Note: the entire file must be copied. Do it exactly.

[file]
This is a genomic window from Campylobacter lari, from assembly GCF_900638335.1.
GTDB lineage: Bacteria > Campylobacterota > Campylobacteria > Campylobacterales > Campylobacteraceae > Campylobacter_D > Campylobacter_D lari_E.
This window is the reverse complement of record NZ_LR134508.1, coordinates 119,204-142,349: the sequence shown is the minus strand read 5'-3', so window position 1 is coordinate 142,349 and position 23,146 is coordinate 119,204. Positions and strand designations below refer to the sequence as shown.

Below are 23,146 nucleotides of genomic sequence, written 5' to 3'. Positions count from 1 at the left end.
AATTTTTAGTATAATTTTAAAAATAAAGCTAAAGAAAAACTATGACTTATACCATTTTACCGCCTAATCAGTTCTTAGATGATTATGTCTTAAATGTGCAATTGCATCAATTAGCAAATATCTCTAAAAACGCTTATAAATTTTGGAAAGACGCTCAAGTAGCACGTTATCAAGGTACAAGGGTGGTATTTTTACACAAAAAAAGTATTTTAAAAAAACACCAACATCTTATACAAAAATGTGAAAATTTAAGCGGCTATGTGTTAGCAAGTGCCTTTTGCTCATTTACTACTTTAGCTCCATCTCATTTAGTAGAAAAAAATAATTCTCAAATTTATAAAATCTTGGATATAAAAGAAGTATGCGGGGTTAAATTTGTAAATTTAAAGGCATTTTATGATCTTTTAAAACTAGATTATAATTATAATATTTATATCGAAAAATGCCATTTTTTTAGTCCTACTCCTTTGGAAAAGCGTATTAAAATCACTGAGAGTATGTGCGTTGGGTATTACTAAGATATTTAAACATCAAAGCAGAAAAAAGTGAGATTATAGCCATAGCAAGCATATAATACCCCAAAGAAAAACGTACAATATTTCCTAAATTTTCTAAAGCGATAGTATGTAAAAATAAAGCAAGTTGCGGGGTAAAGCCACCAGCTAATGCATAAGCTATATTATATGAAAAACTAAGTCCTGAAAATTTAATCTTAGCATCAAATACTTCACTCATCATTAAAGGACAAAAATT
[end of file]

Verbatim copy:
This is a genomic window from Campylobacter lari, from assembly GCF_900638335.1.
GTDB lineage: Bacteria > Campylobacterota > Campylobacteria > Campylobacterales > Campylobacteraceae > Campylobacter_D > Campylobacter_D lari_E.
This window is the reverse complement of record NZ_LR134508.1, coordinates 119,204-142,349: the sequence shown is the minus strand read 5'-3', so window position 1 is coordinate 142,349 and position 23,146 is coordinate 119,204. Positions and strand designations below refer to the sequence as shown.

Below are 23,146 nucleotides of genomic sequence, written 5' to 3'. Positions count from 1 at the left end.
AATTTTTAGTATAATTTTAAAAATAAAGCTAAAGAAAAACTATGACTTATACCATTTTACCGCCTAATCAGTTCTTAGATGATTATGTCTTAAATGTGCAATTGCATCAATTAGCAAATATCTCTAAAAACGCTTATAAATTTTGGAAAGACGCTCAAGTAGCACGTTATCAAGGTACAAGGGTGGTATTTTTACACAAAAAAAGTATTTTAAAAAAACACCAACATCTTATACAAAAATGTGAAAATTTAAGCGGCTATGTGTTAGCAAGTGCCTTTTGCTCATTTACTACTTTAGCTCCATCTCATTTAGTAGAAAAAAATAATTCTCAAATTTATAAAATCTTGGATATAAAAGAAGTATGCGGGGTTAAATTTGTAAATTTAAAGGCATTTTATGATCTTTTAAAACTAGATTATAATTATAATATTTATATCGAAAAATGCCATTTTTTTAGTCCTACTCCTTTGGAAAAGCGTATTAAAATCACTGAGAGTATGTGCGTTGGGTATTACTAAGATATTTAAACATCAAAGCAGAAAAAAGTGAGATTATAGCCATAGCAAGCATATAATACCCCAAAGAAAAACGTACAATATTTCCTAAATTTTCTAAAGCGATAGTATGTAAAAATAAAGCAAGTTGCGGGGTAAAGCCACCAGCTAATGCATAAGCTATATTATATGAAAAACTAAGTCCTGAAAATTTAATCTTAGCATCAAATACTTCACTCATCATTAAAGGACAAAAATT